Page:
Does Eating Smaller Meals Have Health Benefits?

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People who eat multiple small meals each day tend to eat healthier and weigh less than those who had fewer, but larger meals, according to a new study. People consuming fewer meals tend to eat mostly at night and to drink alcohol with meals. Both of these practices can contribute to a higher body mass index.

The Study

Dr. Elana Tovar, a clinical dietician at Montefiore Medical Center in New York wasn’t involved in the study, but states, “The major hypothesis that can be taken away from this study is interesting but not so mind-blowing-eating more frequently throughout the day leads to a greater intake of healthier, lower calorically-dense foods, which in turn leads to a lower overall caloric intake and BMI.”

When conversing with Reuters via email, Dr. Tovar added, “This just makes sense-eating more often starves off hunger so that we don’t end up eating whatever we can get our hands on, thereby making it more likely that the foods we eat are healthier.”
Scientific researchers in the United Kingdom, at Imperial College London and in America at the Feinberg School of Medicine at Northwestern University in Chicago, reviewed information from 2,385 adults from a study that was previously facilitated between 1996 and 1999.

The team found individuals who reported eating less than four times during a 24 hour period had an average BMI of 29, and ate an average of 2,472 calories per day.

A body mass index of 18.5 to 24.9 is considered normal and healthy, while a BMI of between 25 and 29.9 is considered overweight. A BMI of 30.0 or more means a person is obese.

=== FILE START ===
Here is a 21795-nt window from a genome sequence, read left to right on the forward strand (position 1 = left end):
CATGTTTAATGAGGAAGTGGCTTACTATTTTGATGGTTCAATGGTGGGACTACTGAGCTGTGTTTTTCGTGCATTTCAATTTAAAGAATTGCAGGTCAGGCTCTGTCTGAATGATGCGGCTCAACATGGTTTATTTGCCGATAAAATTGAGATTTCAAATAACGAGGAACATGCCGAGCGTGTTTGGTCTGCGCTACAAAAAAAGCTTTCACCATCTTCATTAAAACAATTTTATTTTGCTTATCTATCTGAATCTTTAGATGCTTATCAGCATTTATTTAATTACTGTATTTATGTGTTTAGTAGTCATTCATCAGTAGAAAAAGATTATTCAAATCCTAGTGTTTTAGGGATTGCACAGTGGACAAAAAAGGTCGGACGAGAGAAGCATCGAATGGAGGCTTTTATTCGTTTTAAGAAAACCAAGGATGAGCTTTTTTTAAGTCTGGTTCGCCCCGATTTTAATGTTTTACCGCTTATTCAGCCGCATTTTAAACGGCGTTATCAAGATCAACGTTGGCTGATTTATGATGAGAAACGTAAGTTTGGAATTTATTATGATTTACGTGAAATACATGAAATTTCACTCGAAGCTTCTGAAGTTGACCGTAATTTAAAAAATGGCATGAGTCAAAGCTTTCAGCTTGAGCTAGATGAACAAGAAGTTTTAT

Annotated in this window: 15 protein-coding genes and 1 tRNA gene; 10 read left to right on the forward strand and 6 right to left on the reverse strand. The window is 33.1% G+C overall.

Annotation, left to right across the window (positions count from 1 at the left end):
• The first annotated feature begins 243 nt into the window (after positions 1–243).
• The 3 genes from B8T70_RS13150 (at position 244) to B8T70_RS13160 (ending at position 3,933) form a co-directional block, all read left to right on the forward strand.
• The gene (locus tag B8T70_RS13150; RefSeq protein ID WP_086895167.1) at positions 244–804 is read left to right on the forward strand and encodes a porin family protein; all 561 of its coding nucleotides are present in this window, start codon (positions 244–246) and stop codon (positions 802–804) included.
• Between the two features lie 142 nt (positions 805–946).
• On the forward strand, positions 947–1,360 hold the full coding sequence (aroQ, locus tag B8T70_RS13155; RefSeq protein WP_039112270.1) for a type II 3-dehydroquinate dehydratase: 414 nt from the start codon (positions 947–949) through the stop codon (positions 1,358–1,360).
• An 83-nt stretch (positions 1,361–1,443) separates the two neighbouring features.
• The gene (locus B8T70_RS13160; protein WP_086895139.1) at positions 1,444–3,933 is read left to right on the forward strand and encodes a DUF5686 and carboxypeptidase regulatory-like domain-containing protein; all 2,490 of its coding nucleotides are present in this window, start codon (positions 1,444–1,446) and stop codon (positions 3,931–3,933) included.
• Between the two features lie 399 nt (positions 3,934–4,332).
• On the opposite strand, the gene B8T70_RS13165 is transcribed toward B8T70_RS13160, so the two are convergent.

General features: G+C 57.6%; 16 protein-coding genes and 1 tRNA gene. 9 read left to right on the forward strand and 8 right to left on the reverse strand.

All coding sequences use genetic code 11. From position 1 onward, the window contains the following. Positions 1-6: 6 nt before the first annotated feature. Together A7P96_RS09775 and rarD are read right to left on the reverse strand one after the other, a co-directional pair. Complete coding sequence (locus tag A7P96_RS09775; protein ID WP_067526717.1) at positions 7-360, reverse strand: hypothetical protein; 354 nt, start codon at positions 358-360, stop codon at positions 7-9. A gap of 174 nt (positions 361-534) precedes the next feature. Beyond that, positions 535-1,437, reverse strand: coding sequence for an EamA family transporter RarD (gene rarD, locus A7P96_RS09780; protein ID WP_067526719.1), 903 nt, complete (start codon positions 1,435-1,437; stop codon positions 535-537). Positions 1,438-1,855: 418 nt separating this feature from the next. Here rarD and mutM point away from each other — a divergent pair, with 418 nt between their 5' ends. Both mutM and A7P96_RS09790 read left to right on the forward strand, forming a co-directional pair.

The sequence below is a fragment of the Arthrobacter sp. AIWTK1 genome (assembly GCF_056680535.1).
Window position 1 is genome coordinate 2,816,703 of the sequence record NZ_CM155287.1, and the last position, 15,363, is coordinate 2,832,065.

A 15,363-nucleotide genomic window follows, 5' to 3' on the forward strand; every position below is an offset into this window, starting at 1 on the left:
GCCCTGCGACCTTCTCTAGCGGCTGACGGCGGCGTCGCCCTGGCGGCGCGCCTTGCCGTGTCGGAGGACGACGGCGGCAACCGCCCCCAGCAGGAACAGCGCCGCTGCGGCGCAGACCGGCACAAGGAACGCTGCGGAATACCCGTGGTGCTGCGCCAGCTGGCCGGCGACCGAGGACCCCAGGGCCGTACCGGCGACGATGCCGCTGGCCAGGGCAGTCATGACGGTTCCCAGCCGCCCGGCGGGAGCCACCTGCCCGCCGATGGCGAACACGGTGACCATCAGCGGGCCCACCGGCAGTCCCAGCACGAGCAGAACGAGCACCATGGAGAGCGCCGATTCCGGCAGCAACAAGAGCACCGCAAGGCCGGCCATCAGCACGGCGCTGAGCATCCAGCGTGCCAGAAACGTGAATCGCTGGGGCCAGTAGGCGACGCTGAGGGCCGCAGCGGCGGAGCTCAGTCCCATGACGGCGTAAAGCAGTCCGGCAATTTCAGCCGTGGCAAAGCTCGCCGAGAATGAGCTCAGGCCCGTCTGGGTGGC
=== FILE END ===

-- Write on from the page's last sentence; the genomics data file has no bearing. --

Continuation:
Study participants who ate about six times per day over a 24 period, had an average body mass index of 27.3 and ate an average of 2,129 calories.
People who eat more often throughout the day tended to choose foods that are lower in calories and higher in nutritional value, like vegetables and fruits.

On the other hand, people who ate less than four meals daily had a tendency to consume more calories at night and to consume alcohol too. This pattern of behavior is consistent with meals consumed at restaurants, where foods tend to be fattier, richer and fried.

The authors stated, “Our findings demonstrated that lower BMI levels in more frequent eaters are associated with consumption of lower dietary energy density and higher nutrient quality foods.”

Furthermore the authors noted, “Modifying eating habits through more frequent meals of low dietary energy dense and high nutrient quality may be an important approach to control epidemic obesity.”


Dr. Tovar said, “Although this relationship requires further testing, it seems to support the idea that eating larger meals later in the day may not be doing our waistlines any favors.”

She highlighted the authors of the study’s hypothesis that the effect of meal timing could cause an increased chance of insulin sensitivity later in life.

In closing Dr. Tovar notes, “I would be curious to see more research on this topic in particular, especially because so many people these days are being told by practitioners not to eat after certain times at night without there being much science to back up these arbitrary requests.”


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What does your weekly dinner look like?
The whole family dines together at home
The whole family dines together at a restaurant
Parents and children eat separately
Whoever is around eats together
Every family member for themselves!
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